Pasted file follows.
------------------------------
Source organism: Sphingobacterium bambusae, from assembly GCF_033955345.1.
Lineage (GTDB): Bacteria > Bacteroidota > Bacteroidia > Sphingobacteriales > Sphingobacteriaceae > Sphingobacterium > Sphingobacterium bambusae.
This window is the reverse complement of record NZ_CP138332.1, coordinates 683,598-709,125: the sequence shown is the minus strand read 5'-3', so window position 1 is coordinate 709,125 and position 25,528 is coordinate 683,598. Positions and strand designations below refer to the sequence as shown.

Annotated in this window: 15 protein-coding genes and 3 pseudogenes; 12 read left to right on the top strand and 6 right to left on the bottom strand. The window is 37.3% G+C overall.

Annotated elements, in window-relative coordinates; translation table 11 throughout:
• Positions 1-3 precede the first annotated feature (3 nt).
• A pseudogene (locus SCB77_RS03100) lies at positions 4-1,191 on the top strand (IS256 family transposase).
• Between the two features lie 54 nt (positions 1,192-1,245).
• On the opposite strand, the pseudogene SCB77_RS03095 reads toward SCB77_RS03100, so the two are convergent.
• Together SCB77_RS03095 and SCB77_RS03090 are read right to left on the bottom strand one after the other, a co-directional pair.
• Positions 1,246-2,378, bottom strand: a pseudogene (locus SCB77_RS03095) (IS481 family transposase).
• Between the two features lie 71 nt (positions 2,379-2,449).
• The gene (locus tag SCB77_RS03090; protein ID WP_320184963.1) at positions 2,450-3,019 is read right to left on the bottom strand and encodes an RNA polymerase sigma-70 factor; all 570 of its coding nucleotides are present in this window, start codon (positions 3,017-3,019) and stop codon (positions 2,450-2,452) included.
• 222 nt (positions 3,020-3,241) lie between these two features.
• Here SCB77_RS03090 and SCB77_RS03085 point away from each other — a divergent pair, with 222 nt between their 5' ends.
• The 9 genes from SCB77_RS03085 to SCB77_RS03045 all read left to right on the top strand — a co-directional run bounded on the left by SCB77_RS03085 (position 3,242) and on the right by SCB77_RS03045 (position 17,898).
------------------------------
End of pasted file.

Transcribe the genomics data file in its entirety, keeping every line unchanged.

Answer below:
Source organism: Sphingobacterium bambusae, from assembly GCF_033955345.1.
Lineage (GTDB): Bacteria > Bacteroidota > Bacteroidia > Sphingobacteriales > Sphingobacteriaceae > Sphingobacterium > Sphingobacterium bambusae.
This window is the reverse complement of record NZ_CP138332.1, coordinates 683,598-709,125: the sequence shown is the minus strand read 5'-3', so window position 1 is coordinate 709,125 and position 25,528 is coordinate 683,598. Positions and strand designations below refer to the sequence as shown.

Annotated in this window: 15 protein-coding genes and 3 pseudogenes; 12 read left to right on the top strand and 6 right to left on the bottom strand. The window is 37.3% G+C overall.

Annotated elements, in window-relative coordinates; translation table 11 throughout:
• Positions 1-3 precede the first annotated feature (3 nt).
• A pseudogene (locus SCB77_RS03100) lies at positions 4-1,191 on the top strand (IS256 family transposase).
• Between the two features lie 54 nt (positions 1,192-1,245).
• On the opposite strand, the pseudogene SCB77_RS03095 reads toward SCB77_RS03100, so the two are convergent.
• Together SCB77_RS03095 and SCB77_RS03090 are read right to left on the bottom strand one after the other, a co-directional pair.
• Positions 1,246-2,378, bottom strand: a pseudogene (locus SCB77_RS03095) (IS481 family transposase).
• Between the two features lie 71 nt (positions 2,379-2,449).
• The gene (locus tag SCB77_RS03090; protein ID WP_320184963.1) at positions 2,450-3,019 is read right to left on the bottom strand and encodes an RNA polymerase sigma-70 factor; all 570 of its coding nucleotides are present in this window, start codon (positions 3,017-3,019) and stop codon (positions 2,450-2,452) included.
• 222 nt (positions 3,020-3,241) lie between these two features.
• Here SCB77_RS03090 and SCB77_RS03085 point away from each other — a divergent pair, with 222 nt between their 5' ends.
• The 9 genes from SCB77_RS03085 to SCB77_RS03045 all read left to right on the top strand — a co-directional run bounded on the left by SCB77_RS03085 (position 3,242) and on the right by SCB77_RS03045 (position 17,898).